Michael says to Jason, “You think every problem can be solved with a Molotov cocktail or slashing somebody’s tires or plunging Derek. So being a monk was torture for you. The only way for you to repair your relationship with Janet is to give her some space. Show her that you can control your impulses.” And when Jason wishes someone had taught him this on earth, Michael continues, “People tried. Mostly judges.” (S4, E1)

So he steps back, gives Janet space, and when he does approach her it’s not with any elaborate schemes. “Look, I know this is a weird time, but if you ever want to talk, just know that I’m here for you, girl.” (S4, E4) But when Janet doesn’t say, “Not-a-girl” in reply, he doesn’t call her out right then. He goes with it, collecting further evidence (I might be giving him too much credit, but that doesn’t lessen his impeccable timing.) He waits for the perfect opportunity for revelation, which is just before Michael is about to turn himself into goo.

“Michael said there’s nothing he could say that would make you realize he’s really him, but Janet does have a thing she can say that does make me realize she is really not her. I called Janet ‘girl,’ but she didn’t say, ‘Not a girl.’ The real Janet always says,

Not a girl.

all the seasons

He’s learned to act intentionally now and with every passing Jeremy Bearimy, Jason steps closer to the monk he initially had to pretend to be.

He knew immediately when he was ready to go through that door: “Okay, homies, you’re sad. I can tell cause you have the same looks on your faces that my teachers did whenever I raised my hand in class. But let’s be happy. I’m gonna DJ! We’ll play EDM all night.” (S4, E13)

And Chidi (who canonically has asked Jason three times for advice) asks Jason for one last piece, “Can I ask you something, buddy? How did you know?” (S4, E13) Chidi, our designated overthinker, can appreciate and trust Jason’s simplicity because despite having the lowest IQ of the four, he also has the simplest needs.

“It wasn’t like I heard a bell ring or anything. I just suddenly had this calm feeling, like the air inside my lungs was the same as the air outside my body. It was peaceful. You know the feeling when you think a jalapeño popper is gonna be too hot, but you bite into it anyway and it’s actually the perfect temperature? That feeling rules.” (S4, E13)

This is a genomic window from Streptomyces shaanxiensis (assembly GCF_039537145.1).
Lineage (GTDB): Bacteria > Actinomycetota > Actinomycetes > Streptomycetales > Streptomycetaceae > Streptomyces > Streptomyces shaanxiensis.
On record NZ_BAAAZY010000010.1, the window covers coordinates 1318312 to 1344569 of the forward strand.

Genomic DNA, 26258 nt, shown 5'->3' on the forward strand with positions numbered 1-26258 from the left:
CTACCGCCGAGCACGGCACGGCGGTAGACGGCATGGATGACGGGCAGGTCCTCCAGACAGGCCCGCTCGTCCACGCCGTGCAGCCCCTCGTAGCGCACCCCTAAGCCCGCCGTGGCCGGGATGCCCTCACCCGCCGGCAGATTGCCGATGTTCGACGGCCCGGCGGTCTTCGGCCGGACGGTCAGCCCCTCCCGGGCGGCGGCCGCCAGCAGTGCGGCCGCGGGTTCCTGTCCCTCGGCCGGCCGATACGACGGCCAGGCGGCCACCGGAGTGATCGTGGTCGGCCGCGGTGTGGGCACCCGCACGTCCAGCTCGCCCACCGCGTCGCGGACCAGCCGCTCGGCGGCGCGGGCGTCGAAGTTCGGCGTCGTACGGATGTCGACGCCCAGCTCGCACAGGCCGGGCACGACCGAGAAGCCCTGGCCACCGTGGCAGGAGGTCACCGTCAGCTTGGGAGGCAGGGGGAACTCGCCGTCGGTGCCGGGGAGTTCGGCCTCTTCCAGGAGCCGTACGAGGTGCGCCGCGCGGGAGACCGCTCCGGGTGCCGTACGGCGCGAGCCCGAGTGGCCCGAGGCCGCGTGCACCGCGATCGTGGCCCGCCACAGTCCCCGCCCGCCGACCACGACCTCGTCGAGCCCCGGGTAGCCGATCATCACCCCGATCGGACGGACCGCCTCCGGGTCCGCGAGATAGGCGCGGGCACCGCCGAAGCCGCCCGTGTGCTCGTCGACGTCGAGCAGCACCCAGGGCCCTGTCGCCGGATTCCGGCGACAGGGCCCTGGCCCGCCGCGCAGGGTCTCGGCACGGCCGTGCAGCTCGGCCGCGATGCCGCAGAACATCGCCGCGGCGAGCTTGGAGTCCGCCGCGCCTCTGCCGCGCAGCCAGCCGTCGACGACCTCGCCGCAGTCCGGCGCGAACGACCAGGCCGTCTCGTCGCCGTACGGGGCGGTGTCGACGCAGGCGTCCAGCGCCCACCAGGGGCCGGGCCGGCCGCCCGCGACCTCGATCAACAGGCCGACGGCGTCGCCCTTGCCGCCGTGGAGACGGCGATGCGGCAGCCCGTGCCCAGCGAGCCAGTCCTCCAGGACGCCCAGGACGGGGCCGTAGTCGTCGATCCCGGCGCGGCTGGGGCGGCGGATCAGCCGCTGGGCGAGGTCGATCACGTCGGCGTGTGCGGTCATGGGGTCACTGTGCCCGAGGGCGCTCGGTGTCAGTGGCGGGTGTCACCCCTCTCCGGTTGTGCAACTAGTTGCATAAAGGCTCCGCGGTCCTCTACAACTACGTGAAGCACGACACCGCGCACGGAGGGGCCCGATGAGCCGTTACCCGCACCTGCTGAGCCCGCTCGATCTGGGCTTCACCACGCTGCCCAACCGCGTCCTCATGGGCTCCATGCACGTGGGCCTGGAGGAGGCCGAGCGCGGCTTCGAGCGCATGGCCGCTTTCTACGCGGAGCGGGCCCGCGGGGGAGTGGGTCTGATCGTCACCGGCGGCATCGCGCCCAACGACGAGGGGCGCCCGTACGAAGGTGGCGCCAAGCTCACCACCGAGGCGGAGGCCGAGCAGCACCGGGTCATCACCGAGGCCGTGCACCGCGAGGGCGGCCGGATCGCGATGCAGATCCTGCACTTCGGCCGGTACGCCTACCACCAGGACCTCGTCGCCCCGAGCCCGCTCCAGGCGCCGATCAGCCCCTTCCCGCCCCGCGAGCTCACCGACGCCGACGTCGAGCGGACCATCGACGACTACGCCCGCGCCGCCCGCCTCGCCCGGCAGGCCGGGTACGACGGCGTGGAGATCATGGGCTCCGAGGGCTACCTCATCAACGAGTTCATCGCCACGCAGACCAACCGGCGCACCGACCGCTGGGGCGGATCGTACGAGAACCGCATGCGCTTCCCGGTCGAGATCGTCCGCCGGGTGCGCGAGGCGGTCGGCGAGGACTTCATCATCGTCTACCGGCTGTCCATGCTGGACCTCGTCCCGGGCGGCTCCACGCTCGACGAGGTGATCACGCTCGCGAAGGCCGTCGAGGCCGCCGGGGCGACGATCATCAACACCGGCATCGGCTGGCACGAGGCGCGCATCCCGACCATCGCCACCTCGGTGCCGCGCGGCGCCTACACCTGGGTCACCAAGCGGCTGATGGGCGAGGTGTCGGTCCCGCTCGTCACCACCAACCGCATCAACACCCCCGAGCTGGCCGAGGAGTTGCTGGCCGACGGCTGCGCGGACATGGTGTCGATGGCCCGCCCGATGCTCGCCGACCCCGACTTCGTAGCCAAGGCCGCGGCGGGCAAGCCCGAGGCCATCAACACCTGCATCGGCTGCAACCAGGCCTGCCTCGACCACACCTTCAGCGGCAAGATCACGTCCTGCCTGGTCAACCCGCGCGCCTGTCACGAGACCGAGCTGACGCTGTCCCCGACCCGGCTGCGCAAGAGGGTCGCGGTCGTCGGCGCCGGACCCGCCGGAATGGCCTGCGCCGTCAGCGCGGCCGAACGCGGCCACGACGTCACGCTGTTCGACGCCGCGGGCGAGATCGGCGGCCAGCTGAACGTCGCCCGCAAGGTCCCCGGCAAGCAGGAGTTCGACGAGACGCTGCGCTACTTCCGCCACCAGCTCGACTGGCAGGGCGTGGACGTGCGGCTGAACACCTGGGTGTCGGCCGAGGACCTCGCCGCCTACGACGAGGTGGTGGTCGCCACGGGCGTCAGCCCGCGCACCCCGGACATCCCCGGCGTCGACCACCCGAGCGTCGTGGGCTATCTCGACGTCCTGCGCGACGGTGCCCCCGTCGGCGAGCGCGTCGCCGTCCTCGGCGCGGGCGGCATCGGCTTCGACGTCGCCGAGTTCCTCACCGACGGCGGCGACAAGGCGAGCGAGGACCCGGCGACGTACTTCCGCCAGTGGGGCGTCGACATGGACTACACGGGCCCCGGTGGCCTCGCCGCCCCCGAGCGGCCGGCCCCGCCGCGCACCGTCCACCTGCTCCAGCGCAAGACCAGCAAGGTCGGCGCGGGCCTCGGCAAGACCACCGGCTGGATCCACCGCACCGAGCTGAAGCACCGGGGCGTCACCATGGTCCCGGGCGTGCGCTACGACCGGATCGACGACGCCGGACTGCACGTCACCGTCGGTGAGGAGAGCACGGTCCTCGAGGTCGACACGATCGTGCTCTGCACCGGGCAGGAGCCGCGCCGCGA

In fact, when we find out he stayed behind (after we watch Chidi walk through the door), Jason has a simple reason for why he stayed:

“Oh, dip! You’re back. Remember how I made you something and I thought I lost it because it wasn’t in my pocket? Turns out it was in my other pocket! By the time I found it, you were gone. I was just gonna leave it for you, but I was worried it would get eaten by that magic squirrel. So, I decided to wait for you to come back. Every so often, a different Janet came, but I knew it wasn’t you.

…I wanted to see you again. It was actually pretty easy to wait. I sort of just sat quietly and let my mind drift away. Thought about you and the infinity of the universe.”

-Jason Mendoza

“Kind of like a monk.”

“What do you mean?” (S4, E13)

the OTP to end all OTPs

He could have gone back in town, found Janet and give her the necklace but his final wish was just to wait for his not-a-girl to come back. He knew she would. Less impulsive and no Molotov cocktails, his childishness has evolved into childlikeness. He knows what makes him happy and that’s it. He can wait.

I know Jason is now dissolved into the universe but his story is proof as to why humans (space orcs on tumblr) are unique. We are fragile; anything could kill us; anything has killed us, but we are still made of the same dust as the stars. Maybe we didn’t evolve to have bulletproof skin (yet, who knows) but we’ll always have opportunities to progress. Just give us a chance.

works cited: The Good Place Wiki and The Good Place Scripts

Jus Tri

My emotional outlet used to be dancing, but I switched it for writing… or at least for Microsoft Word. I collect used books, people-watch, and always need to shop with a friend because I’m an indecisive person who needs motivation to spend money. I am @franksmycousin on all forms of social media. Feel free to tag me in anything you think would inspire me! Hollaback.

What are your thoughts?